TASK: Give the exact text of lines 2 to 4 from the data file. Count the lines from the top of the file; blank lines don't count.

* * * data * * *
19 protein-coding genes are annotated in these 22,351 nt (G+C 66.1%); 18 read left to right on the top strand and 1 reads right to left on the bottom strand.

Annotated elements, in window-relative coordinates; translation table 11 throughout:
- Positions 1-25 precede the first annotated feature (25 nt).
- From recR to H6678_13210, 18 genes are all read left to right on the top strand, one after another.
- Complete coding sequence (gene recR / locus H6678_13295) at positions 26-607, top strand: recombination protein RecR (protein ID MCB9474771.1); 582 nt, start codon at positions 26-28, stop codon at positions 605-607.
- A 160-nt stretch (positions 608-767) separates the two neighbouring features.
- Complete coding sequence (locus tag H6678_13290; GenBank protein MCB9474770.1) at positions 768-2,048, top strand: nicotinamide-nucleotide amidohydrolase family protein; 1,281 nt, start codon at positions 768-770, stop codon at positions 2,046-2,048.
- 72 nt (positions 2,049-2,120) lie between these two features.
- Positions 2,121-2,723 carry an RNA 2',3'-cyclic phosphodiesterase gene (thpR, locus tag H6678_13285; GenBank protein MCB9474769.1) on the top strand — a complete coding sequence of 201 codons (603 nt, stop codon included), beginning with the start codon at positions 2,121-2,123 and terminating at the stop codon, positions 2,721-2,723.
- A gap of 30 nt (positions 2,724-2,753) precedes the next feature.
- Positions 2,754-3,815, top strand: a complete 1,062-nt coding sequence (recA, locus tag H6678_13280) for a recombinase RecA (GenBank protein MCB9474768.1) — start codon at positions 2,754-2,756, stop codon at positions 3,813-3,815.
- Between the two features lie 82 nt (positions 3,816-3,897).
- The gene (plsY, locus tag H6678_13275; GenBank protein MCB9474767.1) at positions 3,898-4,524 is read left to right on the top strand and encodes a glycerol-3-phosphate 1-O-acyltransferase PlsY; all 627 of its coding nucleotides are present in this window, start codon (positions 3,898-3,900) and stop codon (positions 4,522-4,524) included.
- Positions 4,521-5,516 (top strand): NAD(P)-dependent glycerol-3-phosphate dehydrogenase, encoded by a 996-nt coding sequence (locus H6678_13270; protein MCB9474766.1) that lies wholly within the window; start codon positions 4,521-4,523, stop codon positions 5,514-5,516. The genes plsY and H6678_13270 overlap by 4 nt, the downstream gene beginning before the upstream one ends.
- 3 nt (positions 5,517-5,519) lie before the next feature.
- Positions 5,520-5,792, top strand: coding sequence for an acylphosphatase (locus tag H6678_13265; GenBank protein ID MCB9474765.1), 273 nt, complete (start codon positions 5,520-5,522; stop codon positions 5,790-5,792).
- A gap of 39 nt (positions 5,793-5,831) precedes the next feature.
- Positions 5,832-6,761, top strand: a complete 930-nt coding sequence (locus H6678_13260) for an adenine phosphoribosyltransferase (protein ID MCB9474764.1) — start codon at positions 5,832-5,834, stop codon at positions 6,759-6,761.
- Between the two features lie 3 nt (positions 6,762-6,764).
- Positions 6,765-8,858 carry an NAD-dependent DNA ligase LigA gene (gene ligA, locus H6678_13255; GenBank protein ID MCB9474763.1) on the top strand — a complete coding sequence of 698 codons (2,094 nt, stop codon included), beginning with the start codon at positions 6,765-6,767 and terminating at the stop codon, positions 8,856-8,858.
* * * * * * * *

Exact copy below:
Annotated elements, in window-relative coordinates; translation table 11 throughout:
- Positions 1-25 precede the first annotated feature (25 nt).
- From recR to H6678_13210, 18 genes are all read left to right on the top strand, one after another.